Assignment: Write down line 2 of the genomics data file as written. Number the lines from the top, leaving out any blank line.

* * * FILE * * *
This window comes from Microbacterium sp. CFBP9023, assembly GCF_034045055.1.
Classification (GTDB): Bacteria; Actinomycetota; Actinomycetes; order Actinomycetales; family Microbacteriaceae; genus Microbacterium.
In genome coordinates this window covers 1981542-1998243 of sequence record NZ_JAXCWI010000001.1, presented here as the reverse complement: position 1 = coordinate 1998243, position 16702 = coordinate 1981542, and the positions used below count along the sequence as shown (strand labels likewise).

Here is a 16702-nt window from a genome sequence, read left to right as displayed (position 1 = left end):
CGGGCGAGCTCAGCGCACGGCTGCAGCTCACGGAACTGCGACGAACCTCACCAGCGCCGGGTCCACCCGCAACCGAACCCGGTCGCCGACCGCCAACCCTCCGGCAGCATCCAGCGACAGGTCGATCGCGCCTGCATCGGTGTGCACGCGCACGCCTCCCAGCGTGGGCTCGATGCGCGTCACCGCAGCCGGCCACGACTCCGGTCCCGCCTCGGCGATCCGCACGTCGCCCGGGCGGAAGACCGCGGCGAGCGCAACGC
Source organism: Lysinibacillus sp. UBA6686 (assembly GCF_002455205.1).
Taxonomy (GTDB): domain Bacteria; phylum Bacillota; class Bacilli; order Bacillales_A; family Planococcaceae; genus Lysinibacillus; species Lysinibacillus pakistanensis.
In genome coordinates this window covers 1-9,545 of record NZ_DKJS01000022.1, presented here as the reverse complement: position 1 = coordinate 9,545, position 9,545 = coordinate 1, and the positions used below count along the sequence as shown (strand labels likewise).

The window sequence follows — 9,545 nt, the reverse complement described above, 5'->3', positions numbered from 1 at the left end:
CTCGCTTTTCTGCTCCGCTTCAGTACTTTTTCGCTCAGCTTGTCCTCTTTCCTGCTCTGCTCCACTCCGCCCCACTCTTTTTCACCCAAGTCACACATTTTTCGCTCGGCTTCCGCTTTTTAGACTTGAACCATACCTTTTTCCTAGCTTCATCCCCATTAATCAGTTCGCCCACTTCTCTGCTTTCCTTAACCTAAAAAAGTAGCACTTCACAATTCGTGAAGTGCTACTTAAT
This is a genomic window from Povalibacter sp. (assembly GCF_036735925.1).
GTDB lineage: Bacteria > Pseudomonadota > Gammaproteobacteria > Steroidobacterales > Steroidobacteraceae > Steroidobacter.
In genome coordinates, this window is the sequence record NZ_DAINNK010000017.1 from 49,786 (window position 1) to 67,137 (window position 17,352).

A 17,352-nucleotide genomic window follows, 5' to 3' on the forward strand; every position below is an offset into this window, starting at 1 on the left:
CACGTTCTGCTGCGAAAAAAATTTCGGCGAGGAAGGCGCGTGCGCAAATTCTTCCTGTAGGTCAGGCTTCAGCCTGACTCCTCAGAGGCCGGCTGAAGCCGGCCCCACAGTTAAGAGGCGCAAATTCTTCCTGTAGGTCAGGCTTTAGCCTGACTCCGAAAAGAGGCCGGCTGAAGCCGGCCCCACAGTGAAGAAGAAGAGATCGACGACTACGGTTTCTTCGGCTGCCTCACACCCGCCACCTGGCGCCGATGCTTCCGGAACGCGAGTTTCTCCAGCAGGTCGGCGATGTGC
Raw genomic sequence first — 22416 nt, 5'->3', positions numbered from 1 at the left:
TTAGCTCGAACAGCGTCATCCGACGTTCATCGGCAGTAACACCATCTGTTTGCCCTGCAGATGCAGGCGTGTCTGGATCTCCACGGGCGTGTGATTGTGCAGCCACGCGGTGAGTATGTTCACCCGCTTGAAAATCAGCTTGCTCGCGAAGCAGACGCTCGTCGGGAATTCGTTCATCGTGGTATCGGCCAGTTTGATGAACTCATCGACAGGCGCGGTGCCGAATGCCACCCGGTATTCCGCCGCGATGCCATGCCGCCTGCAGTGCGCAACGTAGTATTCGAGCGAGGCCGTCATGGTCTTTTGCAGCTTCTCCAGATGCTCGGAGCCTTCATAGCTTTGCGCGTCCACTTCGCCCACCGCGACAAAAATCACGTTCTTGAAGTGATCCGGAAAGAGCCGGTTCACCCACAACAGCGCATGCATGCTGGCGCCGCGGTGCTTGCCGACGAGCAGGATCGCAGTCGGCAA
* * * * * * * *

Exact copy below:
Classification (GTDB): Bacteria; Actinomycetota; Actinomycetes; order Actinomycetales; family Microbacteriaceae; genus Microbacterium.